NOTES FOR THE REFLECTIVE PRACTITIONER
Volume Twenty-Three, Number Two (December, 2021)
“What we have loved, others will love, and we will teach them how.”
(W. Wordsworth, from “The Prelude”)
NOTES FROM READERS
Well, here we are on the cusp of another new year. I hope and pray that you and yours are safe and healthy (and sane!) in the midst of all the swirl of pandemic hysteria, divisive politics, and the seemingly never-ending stream of difficult news. May the gift of reflective practice be a source of comfort and hope and healing for you in this new year. And may 2022 be easier for all of us!
Occasionally, I (or my colleagues) refer to items from previous issues of Notes. If you have not been a subscriber previously, and wish to review our conversations, past issues of Notes are available on-line at www.jgacounsel.com. I thank my friends at Johnson, Grossnickle & Associates for their many years of abiding support for our reflective practice.
REFLECT ON THIS
Patience: The Advent of God’s Time
I preached this homily in our university chapel during the first week in Advent.
Psalm 90: 1-4, 10-12
For a thousand years in your sight are like a day that has just gone by, or like a watch in the night. (Psalm 90: 4)
On Sunday, I was thinking about the title of my homily – the first day of a new church year in this liturgical season of preparation that we call Advent – as I spent countless hours helping my high school daughter finish her college applications. Patience, I thought to myself, God give me patience.
It is a prayer we all might offer up as Advent begins and we try to make sense of our life together as God’s people in the world – as a people who have received the gift of faith and now must live in the world as those with whom God has come to dwell. Patience, we pray, God give us patience.
As Psalm 90, assigned for this first week in Advent, shows us, patience is a long-standing theological topic. A thousand years for God is like a day just gone by, the Psalmist sings. My theological understanding of patience did not, however, come to me in my long years of divinity school study. Instead, I learned this important theological concept while reading a series of children’s books by Madeleine L’Engle, whose A Wrinkle in Time (and the series that followed, including A Swiftly Tilting Planet) was the story of a quirky girl named Meg, her overly-intelligent little brother, and their time-transcending journey to save their physicist father with the help of three mysterious beings.
L’Engle is the writer who first taught me the incredible difference between two words in Greek, chronos and kairos, which both are translated in English as “time,” but in the original Greek are vastly different. Chronos is the time on your wrist watch, time on the move, passing from present to future and so becoming past. Kairos, on the other hand, is qualitative rather than quantitative. It is time as a moment, a significant occasion, an immeasurable quality. Kairos is God’s time, it is real time—it is the eternal now.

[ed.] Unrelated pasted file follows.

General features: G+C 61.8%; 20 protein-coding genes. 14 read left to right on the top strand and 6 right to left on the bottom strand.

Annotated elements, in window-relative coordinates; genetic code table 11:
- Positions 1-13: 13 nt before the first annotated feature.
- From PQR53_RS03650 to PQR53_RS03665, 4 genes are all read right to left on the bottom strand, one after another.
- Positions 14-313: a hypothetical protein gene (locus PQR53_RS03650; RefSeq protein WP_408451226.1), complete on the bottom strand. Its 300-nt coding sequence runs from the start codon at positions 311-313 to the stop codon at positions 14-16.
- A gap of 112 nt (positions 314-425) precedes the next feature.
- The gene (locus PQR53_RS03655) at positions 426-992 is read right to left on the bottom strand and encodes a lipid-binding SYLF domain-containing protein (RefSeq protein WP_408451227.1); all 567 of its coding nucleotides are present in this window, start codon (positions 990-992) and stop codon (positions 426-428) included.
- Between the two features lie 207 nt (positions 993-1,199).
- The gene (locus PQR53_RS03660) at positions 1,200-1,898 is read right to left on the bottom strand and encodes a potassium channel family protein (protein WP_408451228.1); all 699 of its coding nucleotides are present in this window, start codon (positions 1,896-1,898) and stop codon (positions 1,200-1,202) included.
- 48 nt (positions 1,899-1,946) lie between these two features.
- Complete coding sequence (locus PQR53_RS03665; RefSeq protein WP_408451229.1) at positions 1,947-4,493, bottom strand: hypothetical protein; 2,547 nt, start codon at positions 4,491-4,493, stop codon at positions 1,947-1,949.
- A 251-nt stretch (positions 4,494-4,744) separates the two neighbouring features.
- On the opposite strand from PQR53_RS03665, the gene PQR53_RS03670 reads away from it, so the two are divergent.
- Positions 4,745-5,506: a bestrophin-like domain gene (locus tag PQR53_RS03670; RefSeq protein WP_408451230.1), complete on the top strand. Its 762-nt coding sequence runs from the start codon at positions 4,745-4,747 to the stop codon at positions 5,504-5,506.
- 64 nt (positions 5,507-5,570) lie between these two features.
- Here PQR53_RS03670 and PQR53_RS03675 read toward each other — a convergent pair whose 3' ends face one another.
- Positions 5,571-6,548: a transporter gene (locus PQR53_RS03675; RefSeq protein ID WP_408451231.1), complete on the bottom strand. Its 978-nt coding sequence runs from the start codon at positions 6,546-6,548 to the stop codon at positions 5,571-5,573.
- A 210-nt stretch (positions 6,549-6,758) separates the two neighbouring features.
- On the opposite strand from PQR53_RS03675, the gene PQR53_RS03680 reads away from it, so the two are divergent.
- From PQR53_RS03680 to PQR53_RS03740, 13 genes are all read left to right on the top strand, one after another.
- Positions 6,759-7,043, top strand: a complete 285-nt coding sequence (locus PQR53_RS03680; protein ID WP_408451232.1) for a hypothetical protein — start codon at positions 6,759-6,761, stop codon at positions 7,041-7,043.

As the Advent season begins, we recall the remarkable ways in which Kairos has broken into our Chronos – and how our lives will never be the same. When our God broke into human history to proclaim the kingdom among us, God came to show us in chronos the reality of kairos. Our God, heaven cannot hold him, we proclaim in a favorite Advent hymn. Kairos is that time – God’s time – which breaks through chronos with a shock of joy, time where we are far more real than we can ever be when we are continually checking our watches. “Are we willing and able to be surprised?” L’Engle asks. “If we are to be aware of life while we are living it, we must have the courage to relinquish our hard-earned control of ourselves.” We must have the courage and patience to live aware that the kingdom of God is close at hand.
And here we are, just like the shepherds in Bethlehem 2000 years ago, going about their ordinary work when an angel appears before them and the glory of the Lord shines around them. “Do not be afraid,” the angel announced. “I bring you good news of great joy that will be for all the people. Today in the town of David a Savior has been born to you” (Luke 2:13-14). At this invasion of kairos into the routine of chronos, the shepherds choose to respond with action: “Let’s go to Bethlehem and see this thing that has happened, which the Lord has told us about” (2:15).